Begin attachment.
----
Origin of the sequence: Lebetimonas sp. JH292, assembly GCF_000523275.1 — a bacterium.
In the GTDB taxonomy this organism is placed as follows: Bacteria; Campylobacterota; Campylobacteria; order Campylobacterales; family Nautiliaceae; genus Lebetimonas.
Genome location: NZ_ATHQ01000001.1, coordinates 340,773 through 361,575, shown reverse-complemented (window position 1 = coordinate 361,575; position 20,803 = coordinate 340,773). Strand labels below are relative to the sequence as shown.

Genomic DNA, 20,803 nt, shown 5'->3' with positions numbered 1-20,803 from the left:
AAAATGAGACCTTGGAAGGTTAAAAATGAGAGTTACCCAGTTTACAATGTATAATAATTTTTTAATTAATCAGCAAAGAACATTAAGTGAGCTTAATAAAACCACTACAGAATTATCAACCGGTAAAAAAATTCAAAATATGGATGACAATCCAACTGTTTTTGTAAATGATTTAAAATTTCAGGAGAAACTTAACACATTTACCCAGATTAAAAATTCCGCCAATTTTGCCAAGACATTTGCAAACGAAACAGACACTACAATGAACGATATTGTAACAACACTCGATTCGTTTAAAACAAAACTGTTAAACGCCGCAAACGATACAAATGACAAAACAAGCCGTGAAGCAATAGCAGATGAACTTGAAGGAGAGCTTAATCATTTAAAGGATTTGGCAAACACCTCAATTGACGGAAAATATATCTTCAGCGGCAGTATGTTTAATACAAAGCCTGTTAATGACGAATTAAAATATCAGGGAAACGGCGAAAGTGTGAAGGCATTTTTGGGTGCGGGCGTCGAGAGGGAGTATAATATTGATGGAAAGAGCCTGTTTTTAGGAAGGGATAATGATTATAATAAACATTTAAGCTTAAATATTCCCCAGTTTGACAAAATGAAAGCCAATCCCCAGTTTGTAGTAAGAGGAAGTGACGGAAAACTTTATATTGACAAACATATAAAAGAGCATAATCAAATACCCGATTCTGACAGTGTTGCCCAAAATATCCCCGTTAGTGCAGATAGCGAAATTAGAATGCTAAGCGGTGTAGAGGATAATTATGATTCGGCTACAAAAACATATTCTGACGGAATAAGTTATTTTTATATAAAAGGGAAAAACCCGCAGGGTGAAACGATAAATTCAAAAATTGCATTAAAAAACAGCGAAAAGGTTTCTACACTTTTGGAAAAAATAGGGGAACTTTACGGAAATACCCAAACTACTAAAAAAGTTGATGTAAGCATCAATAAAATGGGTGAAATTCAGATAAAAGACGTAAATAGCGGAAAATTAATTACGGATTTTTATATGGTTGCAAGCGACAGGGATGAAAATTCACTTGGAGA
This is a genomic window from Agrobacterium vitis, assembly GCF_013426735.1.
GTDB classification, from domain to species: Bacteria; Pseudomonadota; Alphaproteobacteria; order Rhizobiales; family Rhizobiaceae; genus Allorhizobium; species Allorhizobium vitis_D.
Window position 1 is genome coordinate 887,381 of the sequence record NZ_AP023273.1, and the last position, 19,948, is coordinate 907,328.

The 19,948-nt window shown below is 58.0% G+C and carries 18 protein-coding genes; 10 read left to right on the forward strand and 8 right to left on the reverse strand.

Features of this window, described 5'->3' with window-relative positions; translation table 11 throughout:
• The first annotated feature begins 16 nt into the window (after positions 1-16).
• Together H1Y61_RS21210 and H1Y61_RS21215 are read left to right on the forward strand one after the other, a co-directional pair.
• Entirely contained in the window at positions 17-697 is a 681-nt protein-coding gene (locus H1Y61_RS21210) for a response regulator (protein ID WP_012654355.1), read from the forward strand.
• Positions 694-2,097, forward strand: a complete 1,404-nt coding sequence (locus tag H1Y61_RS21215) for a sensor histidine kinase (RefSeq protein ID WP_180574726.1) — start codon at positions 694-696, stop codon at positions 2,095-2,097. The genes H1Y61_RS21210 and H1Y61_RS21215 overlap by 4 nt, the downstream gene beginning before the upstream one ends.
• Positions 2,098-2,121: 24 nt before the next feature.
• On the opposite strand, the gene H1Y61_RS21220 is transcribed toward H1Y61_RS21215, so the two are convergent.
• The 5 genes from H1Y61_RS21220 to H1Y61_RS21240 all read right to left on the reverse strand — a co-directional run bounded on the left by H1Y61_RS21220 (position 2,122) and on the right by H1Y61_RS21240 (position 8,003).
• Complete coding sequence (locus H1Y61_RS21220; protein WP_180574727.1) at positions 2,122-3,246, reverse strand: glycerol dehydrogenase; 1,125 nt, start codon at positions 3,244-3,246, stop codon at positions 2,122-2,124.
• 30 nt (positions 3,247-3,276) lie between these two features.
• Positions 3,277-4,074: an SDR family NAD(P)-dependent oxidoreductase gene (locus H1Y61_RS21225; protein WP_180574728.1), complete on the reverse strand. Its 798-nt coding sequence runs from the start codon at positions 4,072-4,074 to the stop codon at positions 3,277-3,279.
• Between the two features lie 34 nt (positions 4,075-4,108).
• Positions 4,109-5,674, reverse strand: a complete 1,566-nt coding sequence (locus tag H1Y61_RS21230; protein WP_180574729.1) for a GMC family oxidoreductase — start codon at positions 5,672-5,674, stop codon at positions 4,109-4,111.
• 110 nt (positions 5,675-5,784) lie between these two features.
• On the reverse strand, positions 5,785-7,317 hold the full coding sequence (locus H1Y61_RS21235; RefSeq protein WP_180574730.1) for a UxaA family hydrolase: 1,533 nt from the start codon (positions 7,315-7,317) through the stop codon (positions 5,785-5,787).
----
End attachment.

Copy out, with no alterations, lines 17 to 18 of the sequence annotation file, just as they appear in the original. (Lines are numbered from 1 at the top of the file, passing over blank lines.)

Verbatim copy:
• The 5 genes from H1Y61_RS21220 to H1Y61_RS21240 all read right to left on the reverse strand — a co-directional run bounded on the left by H1Y61_RS21220 (position 2,122) and on the right by H1Y61_RS21240 (position 8,003).
• Complete coding sequence (locus H1Y61_RS21220; protein WP_180574727.1) at positions 2,122-3,246, reverse strand: glycerol dehydrogenase; 1,125 nt, start codon at positions 3,244-3,246, stop codon at positions 2,122-2,124.